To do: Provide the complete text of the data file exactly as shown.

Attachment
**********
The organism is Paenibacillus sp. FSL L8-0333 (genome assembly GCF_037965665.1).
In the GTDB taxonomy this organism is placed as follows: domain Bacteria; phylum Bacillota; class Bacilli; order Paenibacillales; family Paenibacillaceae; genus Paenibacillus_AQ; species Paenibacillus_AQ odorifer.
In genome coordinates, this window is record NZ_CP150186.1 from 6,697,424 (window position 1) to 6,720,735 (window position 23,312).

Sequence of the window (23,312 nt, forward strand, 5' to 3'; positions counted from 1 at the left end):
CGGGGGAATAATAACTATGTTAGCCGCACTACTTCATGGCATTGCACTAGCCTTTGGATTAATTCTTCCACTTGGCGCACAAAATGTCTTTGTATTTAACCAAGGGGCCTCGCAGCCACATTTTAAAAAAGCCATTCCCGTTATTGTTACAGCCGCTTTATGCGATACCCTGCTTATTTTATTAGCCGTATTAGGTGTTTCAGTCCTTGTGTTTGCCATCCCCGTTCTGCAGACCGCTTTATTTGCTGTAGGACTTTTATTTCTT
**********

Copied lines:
The organism is Paenibacillus sp. FSL L8-0333 (genome assembly GCF_037965665.1).
In the GTDB taxonomy this organism is placed as follows: domain Bacteria; phylum Bacillota; class Bacilli; order Paenibacillales; family Paenibacillaceae; genus Paenibacillus_AQ; species Paenibacillus_AQ odorifer.
In genome coordinates, this window is record NZ_CP150186.1 from 6,697,424 (window position 1) to 6,720,735 (window position 23,312).

Sequence of the window (23,312 nt, forward strand, 5' to 3'; positions counted from 1 at the left end):
CGGGGGAATAATAACTATGTTAGCCGCACTACTTCATGGCATTGCACTAGCCTTTGGATTAATTCTTCCACTTGGCGCACAAAATGTCTTTGTATTTAACCAAGGGGCCTCGCAGCCACATTTTAAAAAAGCCATTCCCGTTATTGTTACAGCCGCTTTATGCGATACCCTGCTTATTTTATTAGCCGTATTAGGTGTTTCAGTCCTTGTGTTTGCCATCCCCGTTCTGCAGACCGCTTTATTTGCTGTAGGACTTTTATTTCTT